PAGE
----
The new film by Lynne Ramsay “You were never really here” is a tense & intense audio-visual poetry condescend in taut ninety minutes.
You were never really here is an art-house master-class in aesthetical and elliptical storytelling, where the sound seamlessly blends with the visuals to form a compelling narrative, reminiscent of Nicolas Winding Refn‘s Drive.
The parallel between “You were never really here” and “Drive” carries an uncanny similarity to suggest the heavy influence it has. It shares a reclusive lead protagonist emerging out of the dysfunctional society, the classical botched job that ends in a brutal face-off, combining the immersive audio-visuals to create a layered intersecting psychological & cognitive crime drama.
Lynne Ramsay has mastered the art of setting the tone of her films in the prologue. And it is quite deceiving here. With the help of sharp editing and stunning choreography, the opening montage scene is fragmented and perplexing. It draws us into a hotel room that has witnessed a terrible event.
We see a beefed up hired gun, Joe, who lights a photograph, cleans the blood on a ball peen hammer, dismantles the pistol, collects all the evidence, avoids anyone’s attention, and takes a backdoor when the police arrive at the possible crime scene. It is misleading but suggestive that he might be responsible for some kind of violence.
You were never really here is a multi-layered story having subtexts that are difficult to grasp, though the blurb makes it look like a straightforward story. Ramsay never gives out straightforward answers, instead, she leaves the breadcrumbs of the puzzles to throw us in an ambiguous state so that as a viewer we are not only watching the film but slowly we become part of the narrative to fully comprehend it.
Ramsay shows Joe’s childhood in brief flashes early on, leaving a lot to our imagination that is later fed through subtle intense expressions. The camera stays still for a long time, Jonny Greenwood fills the silence, Thomas Townend helps to communicate through the visuals, that is how most part of the film is cleverly structured. As intense the events in the film unfold, the grip of pain and anxiety starts stifling him literally and metaphorically.
Joaquin Phoenix sinks his teeth into the character with the utmost care, that at times reminded me of Freddie Quell from The Master, except that he has swelled up and has scars on his back and arms. He suffers from post-traumatic stress that stirs up vehement anxiety behaviour often leading to suicidal thoughts. We often see him pulled by the gravity of depression to a point he finds it difficult to have healthy living a society.
The only person to keep his sanity in check and look beyond his fierce eyes & reach beneath his thick skin to twitch the heart is his decaying mother. Their relationship is grounded in shared anguish and victimhood. His scenes with the mother are absolutely delightful and humorous. It gives the emotional deft to the character and establishes that he is not a ruthless hitman. He is even kind enough to forgive and hold the hands of a henchman breathing his last breath who killed Joe’s mother at point blank.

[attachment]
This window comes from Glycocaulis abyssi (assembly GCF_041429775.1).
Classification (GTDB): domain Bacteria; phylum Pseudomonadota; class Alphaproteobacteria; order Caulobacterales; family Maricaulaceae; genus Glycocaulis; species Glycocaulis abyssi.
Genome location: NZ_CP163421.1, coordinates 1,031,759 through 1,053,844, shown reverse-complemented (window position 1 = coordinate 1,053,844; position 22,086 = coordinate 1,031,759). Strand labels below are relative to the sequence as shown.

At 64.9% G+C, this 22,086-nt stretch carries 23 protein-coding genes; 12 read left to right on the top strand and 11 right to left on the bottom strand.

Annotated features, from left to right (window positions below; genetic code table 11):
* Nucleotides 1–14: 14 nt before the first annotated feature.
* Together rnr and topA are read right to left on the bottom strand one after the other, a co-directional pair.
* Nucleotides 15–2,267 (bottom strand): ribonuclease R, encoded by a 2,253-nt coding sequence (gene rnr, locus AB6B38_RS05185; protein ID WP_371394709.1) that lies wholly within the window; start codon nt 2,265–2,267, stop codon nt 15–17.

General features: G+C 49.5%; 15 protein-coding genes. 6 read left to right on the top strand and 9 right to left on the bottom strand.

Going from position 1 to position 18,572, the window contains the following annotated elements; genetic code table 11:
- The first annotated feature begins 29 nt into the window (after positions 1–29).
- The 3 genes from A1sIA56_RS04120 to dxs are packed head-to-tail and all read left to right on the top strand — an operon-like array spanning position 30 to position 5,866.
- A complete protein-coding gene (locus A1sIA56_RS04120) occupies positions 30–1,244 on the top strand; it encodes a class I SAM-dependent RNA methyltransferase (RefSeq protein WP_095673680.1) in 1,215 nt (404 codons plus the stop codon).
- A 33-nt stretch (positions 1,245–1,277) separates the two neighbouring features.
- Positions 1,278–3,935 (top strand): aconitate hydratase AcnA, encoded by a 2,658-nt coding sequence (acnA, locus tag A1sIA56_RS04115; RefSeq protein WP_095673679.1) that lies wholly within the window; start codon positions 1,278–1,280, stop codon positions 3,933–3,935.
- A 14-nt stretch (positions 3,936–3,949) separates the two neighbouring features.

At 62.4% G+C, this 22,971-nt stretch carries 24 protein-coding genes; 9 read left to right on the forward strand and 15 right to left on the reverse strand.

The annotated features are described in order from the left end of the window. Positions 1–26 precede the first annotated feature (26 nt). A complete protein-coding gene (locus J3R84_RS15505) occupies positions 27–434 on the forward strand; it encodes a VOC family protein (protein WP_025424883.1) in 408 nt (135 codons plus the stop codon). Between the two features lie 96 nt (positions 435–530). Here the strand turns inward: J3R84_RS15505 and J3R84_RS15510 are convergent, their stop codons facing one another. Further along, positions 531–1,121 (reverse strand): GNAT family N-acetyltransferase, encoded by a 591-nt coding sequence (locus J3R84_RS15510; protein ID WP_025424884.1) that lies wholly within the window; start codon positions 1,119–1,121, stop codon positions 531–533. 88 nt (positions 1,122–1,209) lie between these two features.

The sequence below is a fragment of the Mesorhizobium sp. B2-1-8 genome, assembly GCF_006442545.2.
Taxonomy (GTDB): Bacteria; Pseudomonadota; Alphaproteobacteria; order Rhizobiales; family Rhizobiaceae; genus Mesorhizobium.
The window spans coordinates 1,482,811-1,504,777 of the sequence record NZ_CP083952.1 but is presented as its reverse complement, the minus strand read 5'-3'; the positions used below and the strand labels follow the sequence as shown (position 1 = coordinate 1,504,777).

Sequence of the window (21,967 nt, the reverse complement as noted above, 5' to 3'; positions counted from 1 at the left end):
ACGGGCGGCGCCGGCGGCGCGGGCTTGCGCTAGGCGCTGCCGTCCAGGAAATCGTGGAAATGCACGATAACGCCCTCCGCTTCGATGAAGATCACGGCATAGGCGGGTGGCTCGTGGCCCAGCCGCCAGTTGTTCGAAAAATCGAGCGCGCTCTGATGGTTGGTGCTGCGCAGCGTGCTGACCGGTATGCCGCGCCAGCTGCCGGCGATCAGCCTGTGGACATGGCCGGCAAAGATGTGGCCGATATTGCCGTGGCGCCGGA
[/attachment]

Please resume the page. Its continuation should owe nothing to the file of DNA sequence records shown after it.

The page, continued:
Joe is called upon to rescue a Senator’s underage daughter, Nina (Ekaterina Samsonov), from a sex trafficking ring. Senator confirms, ” McCleary said you were brutal.” Takes a pause and looks into his eyes to dictate, “I want you to hurt them.” What could be more horrific than dropping the audience in the middle of the action to imagine the brutality Joe leashes upon the henchmen guarding the paedophile’s wing of a Manhattan brothel, without showing the graphical violence on the screen? Multiple security cameras are employed as a vantage point to show the fractured perspective of the ongoing carnage, frequently interrupted by “Angel Baby” song in the background, as the body count gradually escalates.
It’s a simple job until, inevitably, it very much isn’t. The simple job turns into a catastrophic event. This is an obvious nod to ‘Taxi Driver‘ that gets further strengthened when it is revealed the entire violent upheaval in a Manhattan brothel run by Governor is politically motivated sexual exploitation of underage girls. He takes responsibility for Nina upon himself after the death of Senator, which invites the chaos to Joe’s home. Innocent lives are sacrificed in collateral damage, things spiral out of control for Joe. To put an end to the long misery of cat-and-mouse chase, Joe tracks down the Governor at his villa.
Going back to ‘Drive’ to draw the parallels, Driver (played by Ryan Gosling) is embroiled in a brutal and deadly chain of events just like Joe when they both agree for a job in order to protect the respective girls. They both are an hyper-violent European art-house movie.
The violence in “You were never really here” is mostly off-screen but heightening the sound of the ongoing fight simulates the gut to wrench in horror of what possibly might have happened. The repercussion of that violence on Joe’s psyche is clear enough to measure the brutality. Interesting to observe that Joe’s only weapon is ball peen hammer. It’s his psychic manifestation resulting from the childhood trauma to vent out the internalised anger by hammering corrupt souls.
Phoenix is a revelation here. He sinks his teeth into the character and gets under the skin to deliver one of the finest performances of the decade. Even a simple twitch of the body makes a difference to the whole gamut of emotions. Internalised sentiments and past traumas along with finding a righteous ground reflect in his body language. Ramsay has created a ticking bomb that would go off anytime. It’s a silent screech. “You Were Never Really Here” is a tense & intense audio-visual poetry condescend in taut 90-minutes.